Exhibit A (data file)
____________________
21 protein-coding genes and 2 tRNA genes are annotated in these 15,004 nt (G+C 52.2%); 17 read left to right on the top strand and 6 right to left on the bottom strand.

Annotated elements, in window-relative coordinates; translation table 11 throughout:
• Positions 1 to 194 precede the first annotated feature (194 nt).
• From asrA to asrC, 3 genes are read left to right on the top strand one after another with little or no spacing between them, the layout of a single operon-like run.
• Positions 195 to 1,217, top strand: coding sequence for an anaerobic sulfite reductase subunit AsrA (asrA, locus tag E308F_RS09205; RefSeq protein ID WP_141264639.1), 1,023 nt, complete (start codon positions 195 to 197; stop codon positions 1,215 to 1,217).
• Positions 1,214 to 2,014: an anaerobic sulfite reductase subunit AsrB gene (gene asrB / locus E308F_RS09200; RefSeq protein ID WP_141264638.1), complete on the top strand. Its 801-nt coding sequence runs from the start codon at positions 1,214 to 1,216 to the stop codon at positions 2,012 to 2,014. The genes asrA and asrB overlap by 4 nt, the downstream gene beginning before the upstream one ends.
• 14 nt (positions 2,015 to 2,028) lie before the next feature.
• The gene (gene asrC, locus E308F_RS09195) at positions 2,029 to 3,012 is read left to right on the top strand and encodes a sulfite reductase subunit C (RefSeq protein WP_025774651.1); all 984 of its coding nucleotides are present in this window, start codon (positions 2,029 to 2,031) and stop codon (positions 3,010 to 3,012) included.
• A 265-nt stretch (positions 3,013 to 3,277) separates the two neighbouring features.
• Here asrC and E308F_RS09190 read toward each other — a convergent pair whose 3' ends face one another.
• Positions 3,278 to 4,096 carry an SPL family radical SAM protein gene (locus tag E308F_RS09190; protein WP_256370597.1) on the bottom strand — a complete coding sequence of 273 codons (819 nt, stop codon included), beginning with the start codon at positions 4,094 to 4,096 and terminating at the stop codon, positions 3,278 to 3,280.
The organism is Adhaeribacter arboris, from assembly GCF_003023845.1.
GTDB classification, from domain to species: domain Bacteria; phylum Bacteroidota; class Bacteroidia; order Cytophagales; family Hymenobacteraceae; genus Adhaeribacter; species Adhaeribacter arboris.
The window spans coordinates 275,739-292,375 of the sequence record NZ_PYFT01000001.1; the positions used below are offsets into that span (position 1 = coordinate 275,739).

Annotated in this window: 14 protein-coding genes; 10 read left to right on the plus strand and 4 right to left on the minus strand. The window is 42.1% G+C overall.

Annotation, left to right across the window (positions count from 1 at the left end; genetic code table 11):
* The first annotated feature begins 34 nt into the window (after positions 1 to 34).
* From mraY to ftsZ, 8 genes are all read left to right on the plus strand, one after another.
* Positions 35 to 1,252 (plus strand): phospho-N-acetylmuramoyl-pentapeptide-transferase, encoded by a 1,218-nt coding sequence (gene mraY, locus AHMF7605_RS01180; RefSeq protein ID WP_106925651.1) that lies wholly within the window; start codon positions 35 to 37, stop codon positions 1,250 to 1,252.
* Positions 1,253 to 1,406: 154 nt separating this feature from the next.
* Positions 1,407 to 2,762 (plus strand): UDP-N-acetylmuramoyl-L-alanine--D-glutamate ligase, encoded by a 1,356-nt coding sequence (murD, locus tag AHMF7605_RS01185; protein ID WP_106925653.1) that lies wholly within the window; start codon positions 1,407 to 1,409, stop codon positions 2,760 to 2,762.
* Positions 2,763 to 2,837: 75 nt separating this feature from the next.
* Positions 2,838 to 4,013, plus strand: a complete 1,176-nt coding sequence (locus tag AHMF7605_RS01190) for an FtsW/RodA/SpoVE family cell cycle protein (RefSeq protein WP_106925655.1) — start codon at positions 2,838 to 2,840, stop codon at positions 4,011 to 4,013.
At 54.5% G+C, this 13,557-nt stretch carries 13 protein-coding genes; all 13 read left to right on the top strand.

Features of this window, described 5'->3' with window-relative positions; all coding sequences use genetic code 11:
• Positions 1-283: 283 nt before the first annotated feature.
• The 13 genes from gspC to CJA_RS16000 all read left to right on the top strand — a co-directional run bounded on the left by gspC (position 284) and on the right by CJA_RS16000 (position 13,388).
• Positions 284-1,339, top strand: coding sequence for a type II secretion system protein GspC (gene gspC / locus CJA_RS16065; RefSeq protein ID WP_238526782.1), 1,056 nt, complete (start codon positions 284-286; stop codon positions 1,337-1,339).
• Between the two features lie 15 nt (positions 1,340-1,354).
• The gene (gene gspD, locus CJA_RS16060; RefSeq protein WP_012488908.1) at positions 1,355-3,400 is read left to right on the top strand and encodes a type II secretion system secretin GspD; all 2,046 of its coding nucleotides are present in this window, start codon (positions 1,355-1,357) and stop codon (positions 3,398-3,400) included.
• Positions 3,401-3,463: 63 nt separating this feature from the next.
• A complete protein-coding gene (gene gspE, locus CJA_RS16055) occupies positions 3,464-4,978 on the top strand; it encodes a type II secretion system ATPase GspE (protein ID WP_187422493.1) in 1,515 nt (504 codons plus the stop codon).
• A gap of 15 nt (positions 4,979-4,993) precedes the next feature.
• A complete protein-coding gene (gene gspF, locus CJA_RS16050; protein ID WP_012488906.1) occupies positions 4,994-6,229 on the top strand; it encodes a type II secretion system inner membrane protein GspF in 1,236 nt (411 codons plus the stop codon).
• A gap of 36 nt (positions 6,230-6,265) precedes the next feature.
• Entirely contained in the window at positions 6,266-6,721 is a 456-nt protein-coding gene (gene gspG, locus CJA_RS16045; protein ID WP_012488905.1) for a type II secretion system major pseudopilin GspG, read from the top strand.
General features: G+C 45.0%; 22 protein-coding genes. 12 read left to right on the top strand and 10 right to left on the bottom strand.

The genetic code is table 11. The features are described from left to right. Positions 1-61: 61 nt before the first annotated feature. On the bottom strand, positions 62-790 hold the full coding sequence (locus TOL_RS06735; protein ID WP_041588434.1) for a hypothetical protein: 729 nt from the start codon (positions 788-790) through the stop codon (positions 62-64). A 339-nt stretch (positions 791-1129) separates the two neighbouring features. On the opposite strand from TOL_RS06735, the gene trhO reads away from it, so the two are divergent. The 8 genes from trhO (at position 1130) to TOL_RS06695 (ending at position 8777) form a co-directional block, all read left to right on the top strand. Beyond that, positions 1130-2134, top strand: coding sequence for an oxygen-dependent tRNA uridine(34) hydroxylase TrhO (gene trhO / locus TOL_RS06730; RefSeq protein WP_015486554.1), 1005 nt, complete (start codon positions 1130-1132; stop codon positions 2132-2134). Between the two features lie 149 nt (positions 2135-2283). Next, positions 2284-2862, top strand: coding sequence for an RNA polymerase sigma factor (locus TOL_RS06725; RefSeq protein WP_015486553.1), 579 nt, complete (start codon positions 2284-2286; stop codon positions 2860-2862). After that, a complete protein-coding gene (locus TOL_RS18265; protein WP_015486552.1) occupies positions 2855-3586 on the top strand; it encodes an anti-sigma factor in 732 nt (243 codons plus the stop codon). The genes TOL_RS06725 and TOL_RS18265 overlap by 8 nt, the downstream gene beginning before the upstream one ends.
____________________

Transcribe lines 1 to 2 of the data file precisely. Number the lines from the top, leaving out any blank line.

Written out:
21 protein-coding genes and 2 tRNA genes are annotated in these 15,004 nt (G+C 52.2%); 17 read left to right on the top strand and 6 right to left on the bottom strand.

Annotated elements, in window-relative coordinates; translation table 11 throughout: